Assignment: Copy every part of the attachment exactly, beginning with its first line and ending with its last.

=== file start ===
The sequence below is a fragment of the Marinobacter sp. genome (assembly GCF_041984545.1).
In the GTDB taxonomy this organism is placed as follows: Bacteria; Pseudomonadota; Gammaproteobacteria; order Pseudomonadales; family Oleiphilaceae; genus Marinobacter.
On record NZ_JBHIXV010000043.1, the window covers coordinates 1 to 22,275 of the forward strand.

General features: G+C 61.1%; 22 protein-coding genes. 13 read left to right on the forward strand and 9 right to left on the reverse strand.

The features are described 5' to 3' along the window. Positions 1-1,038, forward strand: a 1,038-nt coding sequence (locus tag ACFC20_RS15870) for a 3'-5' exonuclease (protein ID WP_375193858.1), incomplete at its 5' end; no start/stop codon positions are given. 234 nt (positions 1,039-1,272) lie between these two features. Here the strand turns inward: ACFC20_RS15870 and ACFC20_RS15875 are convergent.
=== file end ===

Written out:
The sequence below is a fragment of the Marinobacter sp. genome (assembly GCF_041984545.1).
In the GTDB taxonomy this organism is placed as follows: Bacteria; Pseudomonadota; Gammaproteobacteria; order Pseudomonadales; family Oleiphilaceae; genus Marinobacter.
On record NZ_JBHIXV010000043.1, the window covers coordinates 1 to 22,275 of the forward strand.

General features: G+C 61.1%; 22 protein-coding genes. 13 read left to right on the forward strand and 9 right to left on the reverse strand.

The features are described 5' to 3' along the window. Positions 1-1,038, forward strand: a 1,038-nt coding sequence (locus tag ACFC20_RS15870) for a 3'-5' exonuclease (protein ID WP_375193858.1), incomplete at its 5' end; no start/stop codon positions are given. 234 nt (positions 1,039-1,272) lie between these two features. Here the strand turns inward: ACFC20_RS15870 and ACFC20_RS15875 are convergent.